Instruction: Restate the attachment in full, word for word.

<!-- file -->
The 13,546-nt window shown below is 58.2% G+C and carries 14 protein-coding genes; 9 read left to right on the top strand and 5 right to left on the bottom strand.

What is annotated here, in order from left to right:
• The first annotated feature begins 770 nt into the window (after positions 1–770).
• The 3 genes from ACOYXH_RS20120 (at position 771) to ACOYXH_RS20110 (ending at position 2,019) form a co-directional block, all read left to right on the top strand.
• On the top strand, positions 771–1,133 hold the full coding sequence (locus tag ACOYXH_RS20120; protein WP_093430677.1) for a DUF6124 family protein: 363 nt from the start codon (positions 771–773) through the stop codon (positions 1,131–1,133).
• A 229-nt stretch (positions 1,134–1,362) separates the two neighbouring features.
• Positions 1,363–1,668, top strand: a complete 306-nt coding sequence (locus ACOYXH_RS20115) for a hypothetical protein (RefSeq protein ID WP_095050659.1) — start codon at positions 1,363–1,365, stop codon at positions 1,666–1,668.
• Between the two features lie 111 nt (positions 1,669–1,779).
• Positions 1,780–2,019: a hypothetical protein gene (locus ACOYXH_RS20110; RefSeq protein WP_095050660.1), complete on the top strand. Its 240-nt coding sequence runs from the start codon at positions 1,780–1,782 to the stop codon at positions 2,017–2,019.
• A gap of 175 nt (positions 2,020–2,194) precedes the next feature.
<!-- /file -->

The 13,546-nt window shown below is 58.2% G+C and carries 14 protein-coding genes; 9 read left to right on the top strand and 5 right to left on the bottom strand.

What is annotated here, in order from left to right:
• The first annotated feature begins 770 nt into the window (after positions 1–770).
• The 3 genes from ACOYXH_RS20120 (at position 771) to ACOYXH_RS20110 (ending at position 2,019) form a co-directional block, all read left to right on the top strand.
• On the top strand, positions 771–1,133 hold the full coding sequence (locus tag ACOYXH_RS20120; protein WP_093430677.1) for a DUF6124 family protein: 363 nt from the start codon (positions 771–773) through the stop codon (positions 1,131–1,133).
• A 229-nt stretch (positions 1,134–1,362) separates the two neighbouring features.
• Positions 1,363–1,668, top strand: a complete 306-nt coding sequence (locus ACOYXH_RS20115) for a hypothetical protein (RefSeq protein ID WP_095050659.1) — start codon at positions 1,363–1,365, stop codon at positions 1,666–1,668.
• Between the two features lie 111 nt (positions 1,669–1,779).
• Positions 1,780–2,019: a hypothetical protein gene (locus ACOYXH_RS20110; RefSeq protein WP_095050660.1), complete on the top strand. Its 240-nt coding sequence runs from the start codon at positions 1,780–1,782 to the stop codon at positions 2,017–2,019.
• A gap of 175 nt (positions 2,020–2,194) precedes the next feature.